Don’t Let an Open Permit Give You a Headache
Did you know some planning departments won’t allow you to take out a permit to do additional work on your home if there are outstanding or expired permits that never received final approval from a city building inspector?
If you’re house hunting, remember this – pay to have an unrecorded municipal lien search done on your property before you reach the closing table.
Not only is it a good idea for buyers to check the permit history on a home before they buy, but if you are selling your home, it’s a good idea to check the permit history on your homes before putting it on the market. This way, they can correct any permit issues before the listing goes public.
Don’t Assume Your Contractor Closed the Permit
Often homeowners assume that the contractor hired to do any work that requires a permit, that the contractor himself will take responsibility for assuring that the permit is closed. Many times the contractor does not close the permit. The reason for this happening is sometimes a miscommunication between homeowner and contractor. Each thinking the other is going to call for a final inspection, meeting with the inspector and get the permit closed. But, neither one does.
Legal Consequences of Open Permits
In instances where a permit was pulled to increase the square footage of a home, but the permit was never closed, can even result in a seller being sued for misrepresenting the square footage of their home. Had a licensed contractor done the work, and the permit properly opened and closed, the homeowner could add the square footage to the public record. However, if the permit never gets closed, this could have an effect on the value of the property.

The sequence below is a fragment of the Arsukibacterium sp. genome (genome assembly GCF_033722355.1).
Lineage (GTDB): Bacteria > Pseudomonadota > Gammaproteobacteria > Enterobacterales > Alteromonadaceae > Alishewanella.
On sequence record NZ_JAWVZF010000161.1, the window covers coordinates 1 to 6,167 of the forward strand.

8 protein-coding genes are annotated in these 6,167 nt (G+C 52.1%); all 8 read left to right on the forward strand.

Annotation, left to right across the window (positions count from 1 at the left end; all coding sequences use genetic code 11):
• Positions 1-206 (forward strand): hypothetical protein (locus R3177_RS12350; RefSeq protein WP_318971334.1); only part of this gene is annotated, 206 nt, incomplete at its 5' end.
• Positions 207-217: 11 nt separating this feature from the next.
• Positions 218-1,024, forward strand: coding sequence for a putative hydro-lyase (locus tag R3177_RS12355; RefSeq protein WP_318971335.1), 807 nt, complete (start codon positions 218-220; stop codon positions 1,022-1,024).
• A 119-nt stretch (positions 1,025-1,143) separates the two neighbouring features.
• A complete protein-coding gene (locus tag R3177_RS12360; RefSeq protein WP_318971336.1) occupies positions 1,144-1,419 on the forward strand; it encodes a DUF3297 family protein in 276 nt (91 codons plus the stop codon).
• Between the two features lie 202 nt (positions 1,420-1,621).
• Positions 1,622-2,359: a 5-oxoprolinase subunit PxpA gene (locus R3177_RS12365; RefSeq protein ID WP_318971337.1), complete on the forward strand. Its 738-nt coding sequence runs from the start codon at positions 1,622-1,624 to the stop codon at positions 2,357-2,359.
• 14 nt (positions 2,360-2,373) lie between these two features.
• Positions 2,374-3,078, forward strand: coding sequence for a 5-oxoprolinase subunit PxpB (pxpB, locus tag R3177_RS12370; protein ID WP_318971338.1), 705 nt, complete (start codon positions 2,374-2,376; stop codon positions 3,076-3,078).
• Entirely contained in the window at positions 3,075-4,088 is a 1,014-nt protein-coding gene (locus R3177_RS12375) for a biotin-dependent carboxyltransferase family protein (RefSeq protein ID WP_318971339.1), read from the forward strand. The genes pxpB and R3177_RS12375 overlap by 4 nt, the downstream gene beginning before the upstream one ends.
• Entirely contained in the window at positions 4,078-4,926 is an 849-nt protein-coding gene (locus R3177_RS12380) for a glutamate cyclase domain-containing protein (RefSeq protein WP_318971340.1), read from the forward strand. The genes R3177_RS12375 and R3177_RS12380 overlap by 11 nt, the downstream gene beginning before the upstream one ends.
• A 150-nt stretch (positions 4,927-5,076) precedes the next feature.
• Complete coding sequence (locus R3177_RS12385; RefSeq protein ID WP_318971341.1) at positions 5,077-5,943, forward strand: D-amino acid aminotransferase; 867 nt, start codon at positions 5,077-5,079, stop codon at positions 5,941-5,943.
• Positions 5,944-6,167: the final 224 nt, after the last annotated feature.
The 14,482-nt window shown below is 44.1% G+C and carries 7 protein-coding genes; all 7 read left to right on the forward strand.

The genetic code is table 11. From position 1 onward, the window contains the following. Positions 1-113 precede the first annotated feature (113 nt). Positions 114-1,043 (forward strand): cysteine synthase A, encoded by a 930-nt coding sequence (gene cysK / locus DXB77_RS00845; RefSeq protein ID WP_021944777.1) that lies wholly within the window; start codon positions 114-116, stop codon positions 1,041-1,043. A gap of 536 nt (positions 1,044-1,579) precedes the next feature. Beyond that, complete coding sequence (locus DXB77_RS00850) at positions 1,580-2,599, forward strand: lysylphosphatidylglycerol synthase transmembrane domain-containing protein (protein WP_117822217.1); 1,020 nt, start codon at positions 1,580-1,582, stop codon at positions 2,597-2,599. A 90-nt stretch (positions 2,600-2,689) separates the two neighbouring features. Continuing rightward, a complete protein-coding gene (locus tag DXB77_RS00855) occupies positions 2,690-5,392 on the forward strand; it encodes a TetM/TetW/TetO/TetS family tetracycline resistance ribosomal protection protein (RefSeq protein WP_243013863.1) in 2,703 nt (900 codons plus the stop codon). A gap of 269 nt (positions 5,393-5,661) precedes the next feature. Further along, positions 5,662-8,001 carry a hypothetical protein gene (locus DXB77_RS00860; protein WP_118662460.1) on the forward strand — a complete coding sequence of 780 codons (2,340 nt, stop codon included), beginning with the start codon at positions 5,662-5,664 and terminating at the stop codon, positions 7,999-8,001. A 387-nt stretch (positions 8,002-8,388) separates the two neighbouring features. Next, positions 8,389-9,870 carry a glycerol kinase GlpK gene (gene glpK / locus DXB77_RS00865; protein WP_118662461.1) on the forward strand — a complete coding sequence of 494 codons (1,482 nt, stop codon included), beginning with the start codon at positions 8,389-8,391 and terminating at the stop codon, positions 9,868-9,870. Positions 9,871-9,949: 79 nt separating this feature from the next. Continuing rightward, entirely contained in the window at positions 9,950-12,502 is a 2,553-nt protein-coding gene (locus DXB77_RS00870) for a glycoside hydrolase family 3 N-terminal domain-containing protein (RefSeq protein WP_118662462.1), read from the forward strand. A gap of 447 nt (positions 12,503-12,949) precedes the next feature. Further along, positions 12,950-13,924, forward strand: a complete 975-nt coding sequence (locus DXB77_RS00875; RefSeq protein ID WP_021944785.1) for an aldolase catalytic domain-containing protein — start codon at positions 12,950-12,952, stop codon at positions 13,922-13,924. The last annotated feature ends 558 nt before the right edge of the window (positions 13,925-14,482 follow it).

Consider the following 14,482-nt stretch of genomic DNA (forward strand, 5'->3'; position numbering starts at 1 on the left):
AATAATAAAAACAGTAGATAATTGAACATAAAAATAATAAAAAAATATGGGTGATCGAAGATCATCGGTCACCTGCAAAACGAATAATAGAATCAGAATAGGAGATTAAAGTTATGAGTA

What You Should Know
Many title companies are not required to, and therefore are not conducting unrecorded lien searches on properties prior to closing. Unrecorded liens can consist of, but are not necessarily limited to, water and sewer service charge liens, open or expired permits and other debts such as unpaid real estate taxes and special assessments. If not disclosed to buyers, can add up to hundreds or even thousands of dollars in debt in which they will be responsible to pay upon acquiring the property.
About Florida Municipal Lien Search (FMLS)
Florida Municipal Lien Search, LLC is a privately owned and operated company providing title agents, attorneys, and realtors with unrecorded and municipal lien searches for all of the cities and counties in the State of Florida. Florida Municipal Lien Search conducts searches for municipal and county liens, unrecorded utility services, code enforcement violations, code enforcement liens, property taxes and special assessments. Founded on the principals of honesty and integrity, FMLS strives to make each and every client a long term, ongoing relationship. For more information, visit http://floridamunicipalliensearch.com or call 321-325-6255.